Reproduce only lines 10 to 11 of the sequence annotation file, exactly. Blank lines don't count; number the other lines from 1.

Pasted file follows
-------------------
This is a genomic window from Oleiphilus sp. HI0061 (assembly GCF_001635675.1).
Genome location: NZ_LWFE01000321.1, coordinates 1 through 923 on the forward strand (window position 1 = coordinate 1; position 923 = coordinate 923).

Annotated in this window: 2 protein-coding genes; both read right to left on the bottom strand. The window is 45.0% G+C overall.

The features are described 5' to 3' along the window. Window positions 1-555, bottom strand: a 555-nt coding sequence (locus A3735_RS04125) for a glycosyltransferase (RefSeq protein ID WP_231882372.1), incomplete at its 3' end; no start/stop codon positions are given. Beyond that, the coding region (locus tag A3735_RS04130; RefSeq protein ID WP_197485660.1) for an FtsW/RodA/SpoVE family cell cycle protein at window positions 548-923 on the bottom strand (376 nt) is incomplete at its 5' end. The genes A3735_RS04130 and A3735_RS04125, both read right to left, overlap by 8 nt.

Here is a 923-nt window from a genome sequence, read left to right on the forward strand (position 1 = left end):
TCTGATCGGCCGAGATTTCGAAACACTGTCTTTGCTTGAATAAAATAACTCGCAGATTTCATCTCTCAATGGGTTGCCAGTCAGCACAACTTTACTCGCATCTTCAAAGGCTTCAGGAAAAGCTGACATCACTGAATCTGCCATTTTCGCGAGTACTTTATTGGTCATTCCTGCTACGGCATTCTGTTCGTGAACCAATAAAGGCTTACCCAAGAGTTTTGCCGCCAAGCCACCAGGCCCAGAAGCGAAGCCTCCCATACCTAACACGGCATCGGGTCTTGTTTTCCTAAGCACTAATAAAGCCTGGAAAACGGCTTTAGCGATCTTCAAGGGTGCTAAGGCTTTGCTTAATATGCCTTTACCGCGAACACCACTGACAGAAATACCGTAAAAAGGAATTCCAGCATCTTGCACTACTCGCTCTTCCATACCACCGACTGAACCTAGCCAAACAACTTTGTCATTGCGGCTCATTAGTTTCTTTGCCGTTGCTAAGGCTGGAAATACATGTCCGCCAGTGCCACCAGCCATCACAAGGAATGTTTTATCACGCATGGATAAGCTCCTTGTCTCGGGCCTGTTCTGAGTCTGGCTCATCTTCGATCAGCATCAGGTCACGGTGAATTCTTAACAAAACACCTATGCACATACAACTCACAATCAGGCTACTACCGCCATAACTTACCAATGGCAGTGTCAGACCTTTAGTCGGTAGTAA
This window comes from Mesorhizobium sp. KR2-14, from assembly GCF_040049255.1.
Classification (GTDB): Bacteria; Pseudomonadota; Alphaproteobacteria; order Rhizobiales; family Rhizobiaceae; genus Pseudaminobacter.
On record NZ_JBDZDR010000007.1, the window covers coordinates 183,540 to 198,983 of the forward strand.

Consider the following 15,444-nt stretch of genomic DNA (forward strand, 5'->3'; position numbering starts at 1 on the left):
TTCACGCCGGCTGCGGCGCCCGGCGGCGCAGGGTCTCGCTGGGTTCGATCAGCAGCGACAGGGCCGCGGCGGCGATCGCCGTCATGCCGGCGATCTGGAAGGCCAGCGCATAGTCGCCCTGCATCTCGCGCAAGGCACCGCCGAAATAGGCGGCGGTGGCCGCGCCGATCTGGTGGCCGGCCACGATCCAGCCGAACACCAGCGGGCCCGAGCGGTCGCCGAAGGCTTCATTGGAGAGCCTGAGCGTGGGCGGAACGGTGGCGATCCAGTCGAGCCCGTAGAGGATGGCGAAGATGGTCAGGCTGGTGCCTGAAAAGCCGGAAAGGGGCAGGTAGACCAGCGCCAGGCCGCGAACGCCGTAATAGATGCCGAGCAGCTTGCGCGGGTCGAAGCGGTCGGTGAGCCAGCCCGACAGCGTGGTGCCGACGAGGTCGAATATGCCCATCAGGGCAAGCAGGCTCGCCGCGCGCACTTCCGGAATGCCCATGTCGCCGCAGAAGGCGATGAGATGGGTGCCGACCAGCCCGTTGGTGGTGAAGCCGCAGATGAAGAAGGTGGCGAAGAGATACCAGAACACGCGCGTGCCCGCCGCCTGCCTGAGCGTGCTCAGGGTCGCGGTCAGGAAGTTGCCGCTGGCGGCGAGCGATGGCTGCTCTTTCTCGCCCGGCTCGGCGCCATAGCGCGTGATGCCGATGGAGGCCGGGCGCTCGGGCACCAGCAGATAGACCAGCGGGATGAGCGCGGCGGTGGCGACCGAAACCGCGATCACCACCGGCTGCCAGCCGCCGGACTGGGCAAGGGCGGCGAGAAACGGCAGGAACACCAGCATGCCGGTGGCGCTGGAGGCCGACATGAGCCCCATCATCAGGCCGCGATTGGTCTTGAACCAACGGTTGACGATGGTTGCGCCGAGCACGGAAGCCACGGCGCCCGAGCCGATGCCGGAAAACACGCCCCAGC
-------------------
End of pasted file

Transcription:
Consider the following 15,444-nt stretch of genomic DNA (forward strand, 5'->3'; position numbering starts at 1 on the left):
TTCACGCCGGCTGCGGCGCCCGGCGGCGCAGGGTCTCGCTGGGTTCGATCAGCAGCGACAGGGCCGCGGCGGCGATCGCCGTCATGCCGGCGATCTGGAAGGCCAGCGCATAGTCGCCCTGCATCTCGCGCAAGGCACCGCCGAAATAGGCGGCGGTGGCCGCGCCGATCTGGTGGCCGGCCACGATCCAGCCGAACACCAGCGGGCCCGAGCGGTCGCCGAAGGCTTCATTGGAGAGCCTGAGCGTGGGCGGAACGGTGGCGATCCAGTCGAGCCCGTAGAGGATGGCGAAGATGGTCAGGCTGGTGCCTGAAAAGCCGGAAAGGGGCAGGTAGACCAGCGCCAGGCCGCGAACGCCGTAATAGATGCCGAGCAGCTTGCGCGGGTCGAAGCGGTCGGTGAGCCAGCCCGACAGCGTGGTGCCGACGAGGTCGAATATGCCCATCAGGGCAAGCAGGCTCGCCGCGCGCACTTCCGGAATGCCCATGTCGCCGCAGAAGGCGATGAGATGGGTGCCGACCAGCCCGTTGGTGGTGAAGCCGCAGATGAAGAAGGTGGCGAAGAGATACCAGAACACGCGCGTGCCCGCCGCCTGCCTGAGCGTGCTCAGGGTCGCGGTCAGGAAGTTGCCGCTGGCGGCGAGCGATGGCTGCTCTTTCTCGCCCGGCTCGGCGCCATAGCGCGTGATGCCGATGGAGGCCGGGCGCTCGGGCACCAGCAGATAGACCAGCGGGATGAGCGCGGCGGTGGCGACCGAAACCGCGATCACCACCGGCTGCCAGCCGCCGGACTGGGCAAGGGCGGCGAGAAACGGCAGGAACACCAGCATGCCGGTGGCGCTGGAGGCCGACATGAGCCCCATCATCAGGCCGCGATTGGTCTTGAACCAACGGTTGACGATGGTTGCGCCGAGCACGGAAGCCACGGCGCCCGAGCCGATGCCGGAAAACACGCCCCAGC